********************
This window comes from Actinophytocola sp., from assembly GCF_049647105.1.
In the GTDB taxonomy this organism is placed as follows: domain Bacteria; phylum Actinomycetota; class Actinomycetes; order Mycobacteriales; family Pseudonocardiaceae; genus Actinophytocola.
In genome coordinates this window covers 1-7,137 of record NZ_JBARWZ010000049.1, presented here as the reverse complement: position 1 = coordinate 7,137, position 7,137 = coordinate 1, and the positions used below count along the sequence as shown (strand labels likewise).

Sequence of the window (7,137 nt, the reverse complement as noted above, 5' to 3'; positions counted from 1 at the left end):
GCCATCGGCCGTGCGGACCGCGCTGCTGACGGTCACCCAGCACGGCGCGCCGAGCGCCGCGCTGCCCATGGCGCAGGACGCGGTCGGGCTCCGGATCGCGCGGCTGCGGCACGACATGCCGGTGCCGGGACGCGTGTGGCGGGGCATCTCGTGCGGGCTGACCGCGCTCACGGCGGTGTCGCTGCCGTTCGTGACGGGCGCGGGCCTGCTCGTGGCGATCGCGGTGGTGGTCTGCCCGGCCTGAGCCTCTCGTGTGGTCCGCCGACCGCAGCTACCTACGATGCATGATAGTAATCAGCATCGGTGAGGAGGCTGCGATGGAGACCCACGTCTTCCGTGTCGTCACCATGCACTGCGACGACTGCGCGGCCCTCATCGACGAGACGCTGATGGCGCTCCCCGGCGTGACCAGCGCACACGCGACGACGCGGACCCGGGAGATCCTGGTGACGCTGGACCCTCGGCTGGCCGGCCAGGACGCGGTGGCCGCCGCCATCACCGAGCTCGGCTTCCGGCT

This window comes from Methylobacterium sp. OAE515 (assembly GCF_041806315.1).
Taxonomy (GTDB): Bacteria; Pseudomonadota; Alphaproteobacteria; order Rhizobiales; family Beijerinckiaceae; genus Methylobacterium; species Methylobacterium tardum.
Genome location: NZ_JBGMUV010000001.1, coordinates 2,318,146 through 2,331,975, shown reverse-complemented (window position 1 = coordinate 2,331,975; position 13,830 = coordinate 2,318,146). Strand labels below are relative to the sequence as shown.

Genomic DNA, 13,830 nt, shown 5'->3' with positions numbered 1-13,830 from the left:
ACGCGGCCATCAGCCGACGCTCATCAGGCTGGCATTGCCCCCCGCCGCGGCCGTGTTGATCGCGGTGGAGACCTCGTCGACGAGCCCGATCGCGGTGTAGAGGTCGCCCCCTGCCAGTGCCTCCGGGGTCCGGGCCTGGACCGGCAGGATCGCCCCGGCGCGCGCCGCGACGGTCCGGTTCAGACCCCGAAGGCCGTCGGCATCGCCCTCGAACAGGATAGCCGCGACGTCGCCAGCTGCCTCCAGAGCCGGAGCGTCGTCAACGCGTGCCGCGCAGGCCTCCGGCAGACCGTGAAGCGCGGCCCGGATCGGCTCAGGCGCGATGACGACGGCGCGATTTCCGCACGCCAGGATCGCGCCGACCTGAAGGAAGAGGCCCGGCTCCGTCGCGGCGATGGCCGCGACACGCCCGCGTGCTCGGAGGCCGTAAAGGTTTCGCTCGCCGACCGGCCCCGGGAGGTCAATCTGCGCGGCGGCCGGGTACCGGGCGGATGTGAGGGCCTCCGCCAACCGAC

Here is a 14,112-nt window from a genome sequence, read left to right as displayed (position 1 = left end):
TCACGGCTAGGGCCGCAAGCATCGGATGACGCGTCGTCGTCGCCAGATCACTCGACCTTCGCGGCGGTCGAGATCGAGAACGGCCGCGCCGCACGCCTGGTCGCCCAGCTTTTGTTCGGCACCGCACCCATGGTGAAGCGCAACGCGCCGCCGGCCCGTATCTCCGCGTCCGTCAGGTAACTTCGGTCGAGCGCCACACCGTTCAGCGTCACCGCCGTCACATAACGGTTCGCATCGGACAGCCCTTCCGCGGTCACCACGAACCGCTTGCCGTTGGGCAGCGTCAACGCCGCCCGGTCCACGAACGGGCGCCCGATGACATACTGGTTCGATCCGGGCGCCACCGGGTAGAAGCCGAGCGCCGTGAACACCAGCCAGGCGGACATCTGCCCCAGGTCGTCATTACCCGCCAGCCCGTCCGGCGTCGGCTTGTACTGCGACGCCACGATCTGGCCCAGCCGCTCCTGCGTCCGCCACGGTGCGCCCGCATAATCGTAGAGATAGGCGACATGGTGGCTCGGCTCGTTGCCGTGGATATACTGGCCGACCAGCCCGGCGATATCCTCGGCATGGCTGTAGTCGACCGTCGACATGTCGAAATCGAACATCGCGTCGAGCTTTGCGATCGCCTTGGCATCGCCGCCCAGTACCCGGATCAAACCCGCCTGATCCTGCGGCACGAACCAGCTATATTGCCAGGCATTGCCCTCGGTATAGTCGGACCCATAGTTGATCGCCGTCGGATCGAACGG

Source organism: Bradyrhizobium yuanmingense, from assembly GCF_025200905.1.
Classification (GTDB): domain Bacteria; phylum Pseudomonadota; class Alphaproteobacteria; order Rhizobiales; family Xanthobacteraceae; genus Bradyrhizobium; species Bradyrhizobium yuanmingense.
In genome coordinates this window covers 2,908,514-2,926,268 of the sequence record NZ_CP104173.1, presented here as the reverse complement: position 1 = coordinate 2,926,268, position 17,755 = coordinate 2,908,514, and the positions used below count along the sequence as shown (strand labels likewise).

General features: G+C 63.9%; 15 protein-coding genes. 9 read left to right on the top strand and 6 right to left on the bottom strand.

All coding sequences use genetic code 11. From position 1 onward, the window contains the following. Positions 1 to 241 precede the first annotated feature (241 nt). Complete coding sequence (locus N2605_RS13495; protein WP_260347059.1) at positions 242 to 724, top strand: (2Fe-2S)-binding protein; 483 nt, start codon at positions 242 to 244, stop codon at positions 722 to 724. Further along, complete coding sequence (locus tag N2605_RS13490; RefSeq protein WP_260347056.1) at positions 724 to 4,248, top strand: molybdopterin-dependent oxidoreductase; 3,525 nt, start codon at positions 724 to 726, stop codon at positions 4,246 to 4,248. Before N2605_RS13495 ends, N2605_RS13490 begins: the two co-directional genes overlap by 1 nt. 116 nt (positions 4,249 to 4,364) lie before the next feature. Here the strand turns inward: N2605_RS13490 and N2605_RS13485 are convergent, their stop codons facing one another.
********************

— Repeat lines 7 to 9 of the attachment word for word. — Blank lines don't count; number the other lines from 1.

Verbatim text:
Taxonomy (GTDB): Bacteria; Pseudomonadota; Alphaproteobacteria; order Rhizobiales; family Beijerinckiaceae; genus Methylobacterium; species Methylobacterium tardum.
Genome location: NZ_JBGMUV010000001.1, coordinates 2,318,146 through 2,331,975, shown reverse-complemented (window position 1 = coordinate 2,331,975; position 13,830 = coordinate 2,318,146). Strand labels below are relative to the sequence as shown.

Genomic DNA, 13,830 nt, shown 5'->3' with positions numbered 1-13,830 from the left: